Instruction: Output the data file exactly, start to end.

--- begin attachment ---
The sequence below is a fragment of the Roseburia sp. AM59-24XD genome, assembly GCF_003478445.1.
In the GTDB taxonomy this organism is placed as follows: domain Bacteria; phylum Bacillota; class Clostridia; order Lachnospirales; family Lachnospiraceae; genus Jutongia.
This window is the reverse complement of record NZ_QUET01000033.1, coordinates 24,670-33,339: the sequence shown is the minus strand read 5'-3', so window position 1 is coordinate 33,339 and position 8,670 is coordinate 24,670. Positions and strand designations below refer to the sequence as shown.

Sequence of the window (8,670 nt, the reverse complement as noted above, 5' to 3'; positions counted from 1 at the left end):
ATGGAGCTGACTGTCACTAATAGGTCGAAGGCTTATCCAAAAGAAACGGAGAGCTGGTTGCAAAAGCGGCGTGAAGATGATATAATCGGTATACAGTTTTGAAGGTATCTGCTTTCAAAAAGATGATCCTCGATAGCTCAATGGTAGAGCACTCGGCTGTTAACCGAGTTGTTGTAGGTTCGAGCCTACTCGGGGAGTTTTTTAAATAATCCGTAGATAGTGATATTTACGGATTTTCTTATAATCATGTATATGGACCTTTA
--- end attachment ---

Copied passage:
The sequence below is a fragment of the Roseburia sp. AM59-24XD genome, assembly GCF_003478445.1.
In the GTDB taxonomy this organism is placed as follows: domain Bacteria; phylum Bacillota; class Clostridia; order Lachnospirales; family Lachnospiraceae; genus Jutongia.
This window is the reverse complement of record NZ_QUET01000033.1, coordinates 24,670-33,339: the sequence shown is the minus strand read 5'-3', so window position 1 is coordinate 33,339 and position 8,670 is coordinate 24,670. Positions and strand designations below refer to the sequence as shown.

Sequence of the window (8,670 nt, the reverse complement as noted above, 5' to 3'; positions counted from 1 at the left end):
ATGGAGCTGACTGTCACTAATAGGTCGAAGGCTTATCCAAAAGAAACGGAGAGCTGGTTGCAAAAGCGGCGTGAAGATGATATAATCGGTATACAGTTTTGAAGGTATCTGCTTTCAAAAAGATGATCCTCGATAGCTCAATGGTAGAGCACTCGGCTGTTAACCGAGTTGTTGTAGGTTCGAGCCTACTCGGGGAGTTTTTTAAATAATCCGTAGATAGTGATATTTACGGATTTTCTTATAATCATGTATATGGACCTTTA